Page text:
“I started using my work as a way to talk about mental health as I have unfortunately had my troubles with it throughout my life”

 

Name: Haydn Gardner
Art materials: Ink, Perspex, Acrylic, Fine Liners.

Tell us a little bit about yourself.
My name is Haydn Gardner and I make mess. I’m a 23 year old artist from the UK and I create monsters based on my relationship with mental health. I have been a huge fan of art since I was young and have been fascinated with video games and music throughout my life. I was recently diagnosed with having ASD which means I am part of the autistic spectrum. This changes how I see the world which is probably why my interests and work are so out of the ordinary.

Where does your inspiration come from?
Inspiration is everywhere, as much as that sounds cheesy. From a young age I have been hooked on Pokemon and have always been drawn to the designs and the colours. As a kid, I would draw them in a small sketch book and as I grew up I started taking inspirations from other artists that created monsters and used colour. Everyday objects can look like faces and even that can make me design something in my mind. I often hold onto an idea and apply it to one of the appropriate shapes as time passes. I also name my monsters names of people I have known in my life. They don’t actually apply to them directly but those peoples names become part of the world around me and are part of the process.

Tell us about your creative process.
I use a process that has been referred to as organic. I don’t work well when planning and designing something before creating a final piece. My process developed during University and became less structured but allowed the freedom to create work that would never look too similar to another piece. I initially start off with a piece of perspex then pick two colours of ink and create a shape/form. This then partially dries before I add another 2-3 colours to build up different tones.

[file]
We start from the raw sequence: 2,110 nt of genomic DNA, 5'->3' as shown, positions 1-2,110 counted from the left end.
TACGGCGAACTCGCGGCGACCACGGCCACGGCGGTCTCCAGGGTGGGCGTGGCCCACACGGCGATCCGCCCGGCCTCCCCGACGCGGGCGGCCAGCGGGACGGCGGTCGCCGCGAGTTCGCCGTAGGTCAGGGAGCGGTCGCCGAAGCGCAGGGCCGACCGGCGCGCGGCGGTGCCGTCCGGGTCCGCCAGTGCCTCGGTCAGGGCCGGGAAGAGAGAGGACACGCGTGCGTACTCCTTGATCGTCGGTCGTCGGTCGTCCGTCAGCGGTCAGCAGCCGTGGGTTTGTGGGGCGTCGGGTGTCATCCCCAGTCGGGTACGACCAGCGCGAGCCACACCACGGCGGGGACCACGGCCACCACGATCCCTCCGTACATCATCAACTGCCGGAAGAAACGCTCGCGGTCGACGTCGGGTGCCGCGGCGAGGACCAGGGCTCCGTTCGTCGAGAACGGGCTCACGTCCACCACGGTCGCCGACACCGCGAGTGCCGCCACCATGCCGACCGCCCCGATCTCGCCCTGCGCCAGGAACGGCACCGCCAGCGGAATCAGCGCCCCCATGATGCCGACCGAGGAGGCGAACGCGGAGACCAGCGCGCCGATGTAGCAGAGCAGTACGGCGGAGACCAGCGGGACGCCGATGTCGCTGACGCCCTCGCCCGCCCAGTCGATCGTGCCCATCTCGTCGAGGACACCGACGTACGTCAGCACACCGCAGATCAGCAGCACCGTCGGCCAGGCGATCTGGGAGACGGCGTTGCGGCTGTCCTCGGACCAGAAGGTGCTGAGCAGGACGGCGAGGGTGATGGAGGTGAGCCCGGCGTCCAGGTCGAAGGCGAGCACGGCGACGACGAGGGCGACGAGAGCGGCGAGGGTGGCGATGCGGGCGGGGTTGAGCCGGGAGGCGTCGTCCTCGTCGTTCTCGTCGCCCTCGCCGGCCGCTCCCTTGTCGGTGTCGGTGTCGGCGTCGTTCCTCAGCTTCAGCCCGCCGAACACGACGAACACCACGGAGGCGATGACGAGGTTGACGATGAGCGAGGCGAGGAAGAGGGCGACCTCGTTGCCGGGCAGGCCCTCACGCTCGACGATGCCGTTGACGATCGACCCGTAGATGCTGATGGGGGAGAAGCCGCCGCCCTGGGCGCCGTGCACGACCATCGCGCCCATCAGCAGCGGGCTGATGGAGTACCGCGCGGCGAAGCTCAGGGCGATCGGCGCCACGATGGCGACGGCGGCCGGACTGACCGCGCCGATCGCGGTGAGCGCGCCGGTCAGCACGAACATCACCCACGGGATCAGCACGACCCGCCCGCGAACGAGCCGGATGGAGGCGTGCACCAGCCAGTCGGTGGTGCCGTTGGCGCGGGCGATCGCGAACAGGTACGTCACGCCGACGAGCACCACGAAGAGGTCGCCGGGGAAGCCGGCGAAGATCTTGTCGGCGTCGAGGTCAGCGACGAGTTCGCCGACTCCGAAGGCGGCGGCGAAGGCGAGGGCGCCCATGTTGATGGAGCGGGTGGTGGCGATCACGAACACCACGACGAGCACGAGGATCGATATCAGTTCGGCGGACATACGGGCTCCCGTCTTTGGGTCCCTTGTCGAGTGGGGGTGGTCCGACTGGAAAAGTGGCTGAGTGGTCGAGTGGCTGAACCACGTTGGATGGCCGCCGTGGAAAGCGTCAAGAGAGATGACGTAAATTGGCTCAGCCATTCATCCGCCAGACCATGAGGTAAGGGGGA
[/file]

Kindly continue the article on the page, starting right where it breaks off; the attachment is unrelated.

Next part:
Once the ink has dried I then create a monster from it using fine liners to build the form into a body. I usually gain an idea of what I want to make when the form has dried as I see faces in the colours and can make something from those abstract areas. This can be a long process and I usually have multiple paintings being worked on at the same time.

What is the story behind your artwork, if any?
My work started out as being colourful stories during University but it lacked direction. I started using my work as a way to talk about mental health as I have unfortunately had my troubles with it throughout my life. I knew that my condition only improved when I talked about it and my work became a vessel to discuss the theme. Each painting carries a narrative or feelings I was experiencing during that time or was revisiting old feelings. My work developed over time and became about mental health affecting everybody and not being completely personal. Through this development I have successfully communicated about my autism to other people who have it through paintings. They say they can see what I am experiencing through my work and they relate to it. It’s that feedback that makes me realize that its worth the hours I put into creating.

This what i want to do with my life and mental health has always been a very important part of it. My work isn’t just helping me but it has now begun to help others.

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